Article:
Now, the tabaccherias are a curious little business for me. I had assumed at first that they were just shops that sold all things that have to do with smoking. They do, but they also serve the purpose of having lotto tickets, selling marca di bollo, and selling bus tickets. Yes, this means that if you don’t have a monthly or annual bus card and there are no tobacco shops around you (that are open, anyway), tough cookies. In theory there are tobacco shops in every corner and certainly around bus stops, but that doesn’t mean that they are open when you need them.
Or if they are open, and near your location, it also doesn’t mean that they even have the bus tickets you need because they can run out. In our case, the closest tobacco shop didn’t have the marca di bollo that we needed. So we kept walking from tobacco shop to tobacco shop until we found the damn stamps we needed.
I mean, I think we were pretty good sports about the whole thing. I mean the expat mantra around here is “take it easy”, right?
We return to our dear post office once again and our guy was able to finish the entire process of getting the two Sojourner’s Permit packets ready, which took about half an hour or so. During the half hour, people start trickling in to the empty post office and a little line forms behind us, getting more and more impatient by the minute (patience isn’t Romans’ strong suit I believe).
When everything is done (and this is my favorite part of the story), the guy starts getting ready to take the next person and Jaime quickly takes out another little piece of paper and says innocently, “Devo fare anche questo del cane” (“I must also do this for the dog”).
At this point the guy behind us throws his hands in the air and you could almost hear the entire room groan. The guy helping us firmly told us we must wait until he helps the rest of the people in line and he would get back to us. In retrospect, he really should have finished everything we needed to do because hey, it’s not our fault that the post office serves about a billion functions in Italy.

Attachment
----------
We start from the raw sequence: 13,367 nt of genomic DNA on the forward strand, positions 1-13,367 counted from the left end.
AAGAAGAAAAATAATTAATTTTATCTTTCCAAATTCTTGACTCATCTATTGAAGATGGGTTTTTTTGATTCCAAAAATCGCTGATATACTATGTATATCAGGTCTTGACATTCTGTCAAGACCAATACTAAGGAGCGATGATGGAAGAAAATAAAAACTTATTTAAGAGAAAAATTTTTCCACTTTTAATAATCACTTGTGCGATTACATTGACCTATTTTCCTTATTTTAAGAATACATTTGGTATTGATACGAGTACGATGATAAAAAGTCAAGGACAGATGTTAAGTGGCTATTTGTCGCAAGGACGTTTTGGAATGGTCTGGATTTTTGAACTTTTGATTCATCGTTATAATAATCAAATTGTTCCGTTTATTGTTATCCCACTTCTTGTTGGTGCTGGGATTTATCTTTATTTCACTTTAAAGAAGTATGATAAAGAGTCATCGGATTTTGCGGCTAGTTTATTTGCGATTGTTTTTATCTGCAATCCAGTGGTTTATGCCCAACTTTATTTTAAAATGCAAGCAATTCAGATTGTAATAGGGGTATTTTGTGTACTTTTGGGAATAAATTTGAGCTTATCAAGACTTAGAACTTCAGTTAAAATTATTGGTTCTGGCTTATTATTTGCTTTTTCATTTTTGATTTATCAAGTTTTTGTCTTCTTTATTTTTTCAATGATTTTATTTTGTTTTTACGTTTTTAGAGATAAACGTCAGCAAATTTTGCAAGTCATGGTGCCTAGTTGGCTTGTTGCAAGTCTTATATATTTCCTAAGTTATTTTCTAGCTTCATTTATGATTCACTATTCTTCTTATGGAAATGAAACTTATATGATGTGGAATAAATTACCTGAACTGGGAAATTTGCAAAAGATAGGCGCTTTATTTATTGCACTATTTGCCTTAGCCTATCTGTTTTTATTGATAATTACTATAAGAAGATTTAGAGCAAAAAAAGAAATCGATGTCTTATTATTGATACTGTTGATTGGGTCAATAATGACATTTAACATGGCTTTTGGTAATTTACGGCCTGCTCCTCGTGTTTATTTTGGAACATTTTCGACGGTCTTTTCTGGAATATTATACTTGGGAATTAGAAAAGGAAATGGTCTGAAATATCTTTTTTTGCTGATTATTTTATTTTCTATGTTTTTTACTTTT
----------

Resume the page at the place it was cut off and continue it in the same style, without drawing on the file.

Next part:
So what was that thing about the dog? Well, we have to register the dog at some neighborhood registration  place and the cost is 8 Euros. However, you must pay the fee at the post office, where they give you a receipt saying you paid the fee. This would be fine if it was the end of it, you must take this receipt to another office that actually registers the dog. So here’s the million dollar question: if paying the fee at the post office does not save you the trip to the registration office, why can’t you just pay it at the registration office? Silly me, I know.
In the end, we got done everything we needed done. It just took like two hours instead of 15 minutes but hey, what can you do? I mean, I’m in a different country and I can’t expect them to do everything the way I’m used to, so I don’t want to sound like I’m complaining even though it’s only been one week (but yes, I’m complaining. Sue me.). But hey, if I’m here and I’m trying to record all my experiences in a different country, I gotta talk about the expat life problems as well as the good stuff. I’m just happy that my husband, who I know can breathe fire when the bureaucracy fails him, was able to keep calm and even laugh about the whole thing at the end. After all, when in Rome…